China’s Anti-Graft Investigator Keeps Oil Giants in Its Sights

China’s anti-corruption investigators continued to zero in on the nation’s oil giants, calling on two of its biggest state-owned companies to review their overseas investments and accusing them of nepotism.

The Central Commission for Discipline Inspection, the Communist Party’s top anti-graft agency, said officials at China National Petroleum Corp. used their power to help friends and family win contracts and promotions, according to a statement yesterday.

Officials at China’s biggest oil and gas company also used company money for private purposes, the Commission said, adding that it had found similar problems at China National Offshore Oil Corp., the country’s biggest offshore explorer.

In addition, the Commission highlighted what it called loopholes in the companies’ overseas investment processes that could leave room for corruption.

CNPC Chairman Wang Yilin and China National Offshore Chairman Yang Hua, both promoted to their posts last month, told inspectors they would begin a campaign to check on all the issues raised and fix them, according to the Commission. Spokesmen for the two companies in Beijing couldn’t be reached for comment.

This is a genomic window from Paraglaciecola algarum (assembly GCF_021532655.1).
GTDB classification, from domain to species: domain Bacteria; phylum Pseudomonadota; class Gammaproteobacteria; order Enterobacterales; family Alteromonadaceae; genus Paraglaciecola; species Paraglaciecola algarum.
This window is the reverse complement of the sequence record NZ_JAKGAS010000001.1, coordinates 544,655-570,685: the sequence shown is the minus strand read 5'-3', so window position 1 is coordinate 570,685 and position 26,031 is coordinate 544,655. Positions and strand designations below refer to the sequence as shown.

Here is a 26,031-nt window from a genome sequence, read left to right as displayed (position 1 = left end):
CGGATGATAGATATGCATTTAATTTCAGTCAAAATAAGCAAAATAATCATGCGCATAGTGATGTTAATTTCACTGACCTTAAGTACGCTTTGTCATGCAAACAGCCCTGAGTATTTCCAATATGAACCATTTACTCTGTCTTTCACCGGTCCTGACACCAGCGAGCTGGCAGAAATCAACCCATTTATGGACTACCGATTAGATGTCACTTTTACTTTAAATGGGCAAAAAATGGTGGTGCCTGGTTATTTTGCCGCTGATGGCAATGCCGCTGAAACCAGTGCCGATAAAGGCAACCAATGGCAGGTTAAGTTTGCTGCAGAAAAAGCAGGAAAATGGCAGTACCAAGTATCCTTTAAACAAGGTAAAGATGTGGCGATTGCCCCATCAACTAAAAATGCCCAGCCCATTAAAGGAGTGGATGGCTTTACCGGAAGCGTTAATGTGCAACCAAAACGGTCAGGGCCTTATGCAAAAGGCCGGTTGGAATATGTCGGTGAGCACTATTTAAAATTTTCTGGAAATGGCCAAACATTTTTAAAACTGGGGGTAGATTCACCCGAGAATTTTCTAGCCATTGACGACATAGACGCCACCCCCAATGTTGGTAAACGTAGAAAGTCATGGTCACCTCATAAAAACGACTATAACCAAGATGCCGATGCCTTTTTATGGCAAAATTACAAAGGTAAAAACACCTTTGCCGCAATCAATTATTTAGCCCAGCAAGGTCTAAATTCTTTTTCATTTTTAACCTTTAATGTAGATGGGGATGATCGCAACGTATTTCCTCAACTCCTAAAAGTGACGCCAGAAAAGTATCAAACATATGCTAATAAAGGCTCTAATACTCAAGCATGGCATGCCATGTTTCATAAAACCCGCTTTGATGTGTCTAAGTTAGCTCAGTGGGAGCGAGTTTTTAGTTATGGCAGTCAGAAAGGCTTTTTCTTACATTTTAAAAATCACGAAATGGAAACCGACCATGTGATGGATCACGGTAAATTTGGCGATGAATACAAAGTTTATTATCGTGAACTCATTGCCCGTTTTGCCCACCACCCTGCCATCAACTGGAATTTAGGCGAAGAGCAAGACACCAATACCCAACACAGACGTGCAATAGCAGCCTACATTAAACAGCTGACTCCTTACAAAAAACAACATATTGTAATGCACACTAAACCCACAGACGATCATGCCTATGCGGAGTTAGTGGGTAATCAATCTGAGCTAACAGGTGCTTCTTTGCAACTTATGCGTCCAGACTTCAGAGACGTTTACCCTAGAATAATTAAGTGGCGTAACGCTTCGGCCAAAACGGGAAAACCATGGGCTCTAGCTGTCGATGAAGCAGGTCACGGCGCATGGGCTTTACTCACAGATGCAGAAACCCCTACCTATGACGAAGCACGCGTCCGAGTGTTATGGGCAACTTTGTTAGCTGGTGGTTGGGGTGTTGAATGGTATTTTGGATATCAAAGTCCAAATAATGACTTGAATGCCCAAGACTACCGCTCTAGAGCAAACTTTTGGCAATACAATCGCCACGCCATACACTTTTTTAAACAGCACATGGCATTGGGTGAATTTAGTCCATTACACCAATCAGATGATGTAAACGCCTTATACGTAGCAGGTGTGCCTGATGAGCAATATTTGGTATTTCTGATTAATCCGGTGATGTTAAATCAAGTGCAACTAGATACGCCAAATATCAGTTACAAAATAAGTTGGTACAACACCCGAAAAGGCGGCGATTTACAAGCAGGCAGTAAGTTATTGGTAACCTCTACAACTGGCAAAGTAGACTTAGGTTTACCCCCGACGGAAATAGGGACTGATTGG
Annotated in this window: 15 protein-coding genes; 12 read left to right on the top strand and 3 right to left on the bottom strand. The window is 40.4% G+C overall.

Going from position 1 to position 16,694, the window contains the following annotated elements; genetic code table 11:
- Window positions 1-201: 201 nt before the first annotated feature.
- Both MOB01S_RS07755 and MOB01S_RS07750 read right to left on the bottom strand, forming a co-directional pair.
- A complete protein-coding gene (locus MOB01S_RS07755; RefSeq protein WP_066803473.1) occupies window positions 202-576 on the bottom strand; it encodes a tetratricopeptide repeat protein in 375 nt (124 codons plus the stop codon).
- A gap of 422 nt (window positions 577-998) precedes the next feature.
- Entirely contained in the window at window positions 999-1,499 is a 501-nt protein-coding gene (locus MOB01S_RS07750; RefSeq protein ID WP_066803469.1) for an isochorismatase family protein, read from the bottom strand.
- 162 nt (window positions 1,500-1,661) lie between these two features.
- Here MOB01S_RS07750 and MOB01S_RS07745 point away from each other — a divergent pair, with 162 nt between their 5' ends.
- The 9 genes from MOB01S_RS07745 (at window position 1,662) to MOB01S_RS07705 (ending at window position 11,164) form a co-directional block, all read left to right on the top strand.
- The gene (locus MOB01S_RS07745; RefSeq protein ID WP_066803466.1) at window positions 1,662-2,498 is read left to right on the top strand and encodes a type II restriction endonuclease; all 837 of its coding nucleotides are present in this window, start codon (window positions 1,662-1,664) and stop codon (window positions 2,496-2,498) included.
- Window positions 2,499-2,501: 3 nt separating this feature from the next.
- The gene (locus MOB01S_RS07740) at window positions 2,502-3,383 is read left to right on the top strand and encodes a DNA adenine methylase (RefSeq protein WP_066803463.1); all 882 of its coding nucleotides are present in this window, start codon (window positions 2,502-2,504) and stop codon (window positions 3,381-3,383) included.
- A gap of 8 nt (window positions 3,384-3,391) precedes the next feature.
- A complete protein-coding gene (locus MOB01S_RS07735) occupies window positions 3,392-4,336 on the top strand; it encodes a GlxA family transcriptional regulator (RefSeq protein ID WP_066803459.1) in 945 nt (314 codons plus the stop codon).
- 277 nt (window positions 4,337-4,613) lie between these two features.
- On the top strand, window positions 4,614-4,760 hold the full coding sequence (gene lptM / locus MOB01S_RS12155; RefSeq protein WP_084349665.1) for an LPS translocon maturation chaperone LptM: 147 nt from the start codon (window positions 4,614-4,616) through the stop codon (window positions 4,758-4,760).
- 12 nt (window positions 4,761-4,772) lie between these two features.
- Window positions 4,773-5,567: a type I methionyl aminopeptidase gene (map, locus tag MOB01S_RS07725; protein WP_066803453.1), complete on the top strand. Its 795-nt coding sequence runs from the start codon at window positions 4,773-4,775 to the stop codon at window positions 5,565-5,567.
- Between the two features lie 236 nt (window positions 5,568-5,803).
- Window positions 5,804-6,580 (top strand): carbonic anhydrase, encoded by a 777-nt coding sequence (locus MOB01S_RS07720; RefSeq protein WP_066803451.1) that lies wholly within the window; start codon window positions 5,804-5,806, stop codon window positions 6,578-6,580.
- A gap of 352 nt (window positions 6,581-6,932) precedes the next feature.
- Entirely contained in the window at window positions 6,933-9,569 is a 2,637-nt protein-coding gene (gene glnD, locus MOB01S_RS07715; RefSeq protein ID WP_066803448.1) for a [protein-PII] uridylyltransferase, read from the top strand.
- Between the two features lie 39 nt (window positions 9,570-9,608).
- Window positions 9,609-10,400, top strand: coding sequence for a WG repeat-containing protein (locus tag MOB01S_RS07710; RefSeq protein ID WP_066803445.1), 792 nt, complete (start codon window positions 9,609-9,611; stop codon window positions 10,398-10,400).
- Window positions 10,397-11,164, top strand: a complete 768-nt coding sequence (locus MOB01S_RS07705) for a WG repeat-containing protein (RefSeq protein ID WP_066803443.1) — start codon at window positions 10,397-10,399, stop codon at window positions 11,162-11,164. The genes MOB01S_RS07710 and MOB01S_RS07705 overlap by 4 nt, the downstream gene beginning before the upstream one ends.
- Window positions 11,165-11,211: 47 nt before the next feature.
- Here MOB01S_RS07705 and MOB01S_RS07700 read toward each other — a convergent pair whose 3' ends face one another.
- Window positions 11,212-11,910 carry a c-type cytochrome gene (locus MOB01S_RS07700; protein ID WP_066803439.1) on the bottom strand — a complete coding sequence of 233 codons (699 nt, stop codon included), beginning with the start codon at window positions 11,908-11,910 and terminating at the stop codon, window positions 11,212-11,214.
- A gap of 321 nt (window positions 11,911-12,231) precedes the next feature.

China has identified 26 state-owned enterprises as targets of its anti-graft push this year. CNPC and China National Offshore were among companies recently subjected to a two-month inspection by the Commission, which also found violations at another six firms.

Chinese President Xi Jinping has said corruption is a threat to the ruling Communist Party’s survival. His anti-graft campaign has snared about 100,000 officials of various levels in the past two years. CNPC has been worst hit among the oil companies, losing more than a dozen senior officials to investigations since August 2013.

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